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The Desal Prize Objectives

On March 21, 2014, the Securing Water for Food Grand Challenge for Development and the United States Bureau of Reclamation announced the launch of the Desal Prize. The second call for proposals under Securing Water for Food, the Desal Prize aims to incentivize the creation of an environmentally sustainable small-scale brackish water desalination system that can provide potable water for humans, as well as water appropriate for crops in developing countries.

The winning innovation will be selected based on its fulfillment of several criteria, including:

Desal Prize Announcement Information

The Desal Prize is the second "call" under the Securing Water for Food Grand Challenge for Development. While water desalination technologies currently exist, few are suitable for use in rural or remote settings-that's why the United States Agency for International Development (USAID), the Swedish International Development Cooperation Agency (Sida) and the Ministry of Foreign Affairs of the Kingdom of The Netherlands (MFA-NL) launched the Desal Prize. The Desal Prize also benefits from a partnership with the U.S. Bureau of Reclamation who are providing the Brackish Groundwater National Desalination Research Facility as well as technical guidance. There are currently six teams, including CIDS, competing in the semi-finals.

CIDS Desal Prize Concept – ZDD for Rural Applications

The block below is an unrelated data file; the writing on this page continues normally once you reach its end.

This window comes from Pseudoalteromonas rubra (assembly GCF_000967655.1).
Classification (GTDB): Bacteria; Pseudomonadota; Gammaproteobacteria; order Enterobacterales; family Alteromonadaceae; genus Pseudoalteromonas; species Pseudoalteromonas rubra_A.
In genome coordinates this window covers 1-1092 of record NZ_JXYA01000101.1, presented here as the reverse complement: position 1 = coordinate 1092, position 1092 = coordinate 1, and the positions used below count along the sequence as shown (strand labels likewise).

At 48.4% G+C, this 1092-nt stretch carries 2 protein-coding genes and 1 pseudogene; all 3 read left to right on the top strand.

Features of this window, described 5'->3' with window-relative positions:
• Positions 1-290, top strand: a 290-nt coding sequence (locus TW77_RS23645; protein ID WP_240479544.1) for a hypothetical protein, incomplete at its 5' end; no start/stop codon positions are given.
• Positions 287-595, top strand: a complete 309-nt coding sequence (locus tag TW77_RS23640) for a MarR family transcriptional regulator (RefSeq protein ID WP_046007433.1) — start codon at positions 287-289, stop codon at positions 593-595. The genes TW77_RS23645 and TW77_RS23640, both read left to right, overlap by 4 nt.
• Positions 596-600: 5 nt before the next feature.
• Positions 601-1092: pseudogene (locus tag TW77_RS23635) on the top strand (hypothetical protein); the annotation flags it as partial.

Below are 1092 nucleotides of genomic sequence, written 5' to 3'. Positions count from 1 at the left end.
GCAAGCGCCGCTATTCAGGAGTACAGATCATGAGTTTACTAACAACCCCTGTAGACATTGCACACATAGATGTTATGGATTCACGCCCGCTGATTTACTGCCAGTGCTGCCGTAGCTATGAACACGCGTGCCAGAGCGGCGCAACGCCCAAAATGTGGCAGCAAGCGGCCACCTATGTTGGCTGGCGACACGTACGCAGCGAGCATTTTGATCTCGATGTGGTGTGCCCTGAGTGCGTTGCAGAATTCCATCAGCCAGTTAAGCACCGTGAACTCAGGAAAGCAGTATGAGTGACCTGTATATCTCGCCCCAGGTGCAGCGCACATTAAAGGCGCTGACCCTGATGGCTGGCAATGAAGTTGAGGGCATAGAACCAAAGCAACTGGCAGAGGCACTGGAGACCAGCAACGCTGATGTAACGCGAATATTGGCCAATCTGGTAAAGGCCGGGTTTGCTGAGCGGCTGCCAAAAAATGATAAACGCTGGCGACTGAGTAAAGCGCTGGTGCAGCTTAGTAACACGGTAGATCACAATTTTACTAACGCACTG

A team from CIDS, including Malynda Cappelle, Tom Davis, and Shane Walker, (link to Expertise pages) will operate a high recovery process called ZDD in the Desal Prize competition. This process, known as Zero Discharge Desalination (ZDD), has been evaluated at the Brackish Groundwater National Desalination Research Facility (BGNDRF), as well as in California and Colorado, and has shown the potential for 95-98% recovery. There are multiple suppliers for all of the systems and all equipment is expected to be available commercially. The estimated recovery of the prototype is 93%.

The renewable energy system will include photovoltaic panels, inverters, batteries for load stabilization, and associated electrical panels. The EDM system will be powered entirely by DC. The remaining systems will require AC power.

Brackish groundwater (from BGNDRF Well #3) will be fed to the two-stage nanofiltration system (NF). This will produce drinking water that is expected to meet WHO drinking water and the irrigation water quality requirements. The NF will have two types of membranes installed and minimal pre-treatment needs:

The NF concentrate will be fed to an electrodialysis metathesis system (EDM)where 60-65% of the ions will be removed. The treated stream from the EDM, called diluate, will be fed back to the NF for additional water recovery. The only chemical feed for the EDM is salt (NaCl). Cations in the NF concentrate will combine with the Cl from NaCl to form highly soluble chloride salts in a highly concentrated waste stream called Mixed Cl. Anions in the NF concentrate will combine with Na from the NaCl to form highly soluble sodium salts in a highly concentrated waste stream called Mixed Na. These waste streams can be combined to produce a solid waste stream that is non-hazardous and a liquid stream. This solid will contain mostly calcium and magnesium salts and can be used to improve irrigation water quality by improving the sodium absorption ratio (SAR). Lower SAR values will improve irrigation water infiltration into the soil, improve crop yields.

Because silica is not removed by the EDM, it will tend to concentrate in the proposed hybrid system. A small silica purge stream will be used to maintain the silica at a level that will not precipitate in the NF or EDM systems. The combined waste stream, containing 7% of the initial brackish water volume, will be disposed of in a small evaporation tank.

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